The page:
I overhead this on a mailing list a month ago.

I gave up using beamer since the new maintainers have broken a lot of things in beamer

Now TeXLive 2010 is out and I'd like to upgrade. But I'm nervous because I use beamer every day and I don't want to have to workaround new issues. I'd be interested to hear what others feel about beamer development and if they have had issues with upgrading.

Edit/Update I have updated beamer and it runs smoothly. In fact, a nagging bug that I had never gotten to working around was fixed. So the answer is yes, safe to upgrade. :-)

  • Maybe this is a CW question, as I'm not sure there is a 'right answer'?
    – Joseph Wright
    Oct 24 '10 at 20:40
  • @Joseph Wright: I tend to agree but I couldn't find the CW checkbox this time. Oct 24 '10 at 22:36
  • The CW checkbox has been disabled on all SE sites. Moderators still have the power to make questions CW. If you (Matthew) agree, we can do this. Oct 25 '10 at 7:51
  • @Andrew: that's fine. Oct 25 '10 at 11:54
  • 1
    I think this is probably not us, by the SO system generally. At the moment, the mods don't seem to be over-burdened I think :-)
    – Joseph Wright
    Nov 2 '10 at 19:58

I don't use beamer, but it is always recommended to install new texlive besides the old one, if something broke in the new release you can easily fallback to the old one (on Linux/Unix it is a matter of changing PATH). Also, I'd take comments from that specific person with a grain of salt.

  • "I'd take comments from that specific person with a grain of salt." Any reason in particular?
    – TH.
    Oct 24 '10 at 12:40
  • 2
    I don't want this to turn into name calling, but his past actions and public posts in mailing lists shows that such comments are usually exaggerated and can be ignored most of the time. Oct 24 '10 at 14:05
  • Ah, okay.
    – TH.
    Oct 24 '10 at 20:35

Okay, I'm one of 'the new maintainers', but to date there have not really been a lot of significant changes in the sense of "let's rewrite this entire section of the code". There have been fixes for specific problems, some of which have been floating around on the internet for some time and were simply waiting for an 'official' route into beamer.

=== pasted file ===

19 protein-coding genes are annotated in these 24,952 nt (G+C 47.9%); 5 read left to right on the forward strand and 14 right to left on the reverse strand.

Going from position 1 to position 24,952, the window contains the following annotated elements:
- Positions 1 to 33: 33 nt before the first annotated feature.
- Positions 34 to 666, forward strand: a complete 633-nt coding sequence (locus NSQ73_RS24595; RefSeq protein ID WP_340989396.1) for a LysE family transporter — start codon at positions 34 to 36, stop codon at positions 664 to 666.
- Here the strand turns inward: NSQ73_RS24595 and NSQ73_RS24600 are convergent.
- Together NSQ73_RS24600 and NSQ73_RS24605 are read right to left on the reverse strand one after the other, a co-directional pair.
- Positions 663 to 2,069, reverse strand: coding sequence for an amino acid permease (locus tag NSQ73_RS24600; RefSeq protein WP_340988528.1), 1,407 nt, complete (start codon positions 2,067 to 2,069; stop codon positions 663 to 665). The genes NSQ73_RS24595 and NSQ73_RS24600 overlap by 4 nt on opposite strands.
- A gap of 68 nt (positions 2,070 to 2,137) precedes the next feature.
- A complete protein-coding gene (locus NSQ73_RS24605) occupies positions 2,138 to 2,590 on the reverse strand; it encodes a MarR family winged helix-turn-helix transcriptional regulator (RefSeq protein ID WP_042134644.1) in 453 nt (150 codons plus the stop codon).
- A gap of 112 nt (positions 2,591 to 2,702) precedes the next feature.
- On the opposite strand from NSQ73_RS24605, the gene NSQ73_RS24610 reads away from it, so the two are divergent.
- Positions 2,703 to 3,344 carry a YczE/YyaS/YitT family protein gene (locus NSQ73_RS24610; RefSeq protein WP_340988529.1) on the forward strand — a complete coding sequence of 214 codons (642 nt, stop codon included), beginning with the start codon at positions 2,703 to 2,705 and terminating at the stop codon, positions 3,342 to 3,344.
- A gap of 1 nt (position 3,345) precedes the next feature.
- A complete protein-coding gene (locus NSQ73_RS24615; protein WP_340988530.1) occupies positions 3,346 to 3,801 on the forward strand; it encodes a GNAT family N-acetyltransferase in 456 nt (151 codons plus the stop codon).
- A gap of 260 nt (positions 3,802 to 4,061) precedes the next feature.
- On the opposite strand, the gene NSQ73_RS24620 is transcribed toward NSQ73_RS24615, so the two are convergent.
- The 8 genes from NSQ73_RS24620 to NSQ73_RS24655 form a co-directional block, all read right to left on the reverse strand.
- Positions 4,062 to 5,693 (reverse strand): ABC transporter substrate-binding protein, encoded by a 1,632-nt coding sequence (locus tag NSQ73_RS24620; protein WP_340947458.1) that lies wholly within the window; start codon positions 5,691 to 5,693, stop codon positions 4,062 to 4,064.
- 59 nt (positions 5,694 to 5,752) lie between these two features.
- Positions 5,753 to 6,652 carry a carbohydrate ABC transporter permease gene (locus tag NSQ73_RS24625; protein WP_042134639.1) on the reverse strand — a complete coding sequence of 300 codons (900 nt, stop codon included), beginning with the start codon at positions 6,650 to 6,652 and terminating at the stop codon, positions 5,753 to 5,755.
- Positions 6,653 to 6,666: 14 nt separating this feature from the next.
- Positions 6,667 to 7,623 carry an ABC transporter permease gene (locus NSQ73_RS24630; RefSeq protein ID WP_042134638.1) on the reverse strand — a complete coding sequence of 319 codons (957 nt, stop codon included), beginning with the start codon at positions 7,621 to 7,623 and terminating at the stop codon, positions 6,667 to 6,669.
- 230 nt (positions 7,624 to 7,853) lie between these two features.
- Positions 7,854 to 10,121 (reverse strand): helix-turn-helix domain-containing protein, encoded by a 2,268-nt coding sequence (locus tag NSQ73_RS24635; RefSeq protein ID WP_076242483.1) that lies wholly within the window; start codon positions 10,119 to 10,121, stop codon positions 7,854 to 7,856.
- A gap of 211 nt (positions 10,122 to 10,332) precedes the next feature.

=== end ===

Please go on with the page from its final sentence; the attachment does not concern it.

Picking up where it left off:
That said, there is always a risk when you change a piece of code that there are other effects you didn't think of/test for. I know that at least one issue came up that way as a result of a fix I added to beamer. Of course, once this was reported I went back and thought again, but I'm not going to say that there are no problems lurking. I don't know exactly which version went into the DVD version of TeX Live 2010, so you may have to do an on-line update to get the version with all of these fixes sorted out.

I tend to 'suck it and see' with updates, but I realise that no everyone is in a position to take that attitude. Khaled's approach is a good one, but if you only want to know about beamer then you can grab the code directly from CTAN and put it into your local texmf directory. That will let you do testing on the update without any other changes. Then you can test knowing that reverting it is only a case of deleting the local installation of beamer.

What I would say is that, at least for me, beamer is working properly: I use it too, so if it was broken for me I'd be straight on to sorting it out. That's true of most packages from most developers: we also tend to be users of our own work.

  • 2
    Maintainers who say "there is always a risk when you change a piece of code that there are other effects you didn't think of/test for" inspire confidence in me. Oct 25 '10 at 8:45
  • I'm sorry if my honesty worries you :-) However hard I test there are always things I miss, do not expect, etc. beamer is pretty complicated, and automated tests are not easy to set up. Suggestions are of course welcome.
    – Joseph Wright
    Oct 25 '10 at 9:36
  • 1
    Joseph: No, I'm being perfectly serious. I wish all maintainers of free software had similar caution about updates. Oct 25 '10 at 10:08
  • One problem as a LaTeX developer is that it's not so easy to find people who will test for you. The community of users tends to be people using stuff in TeX Live or MiKTeX. I'm lucky that for siunitx there is a user who's willing to do testing and report on problems, edge cases and the like. That's not always the case, so a formal 'write-alpha-correct-beta-correct-release' cycle is not really feasible.
    – Joseph Wright
    Oct 25 '10 at 10:39
  • I appreciate your honesty and I hope I didn't offend. I was trying to figure out which way the wind was blowing on beamer, and nobody here seems to share the concerns of the person I quoted. I will be upgrading when I get the chance. Oct 25 '10 at 11:57

Your Answer

By clicking “Post Your Answer”, you agree to our terms of service, privacy policy and cookie policy

Not the answer you're looking for? Browse other questions tagged or ask your own question.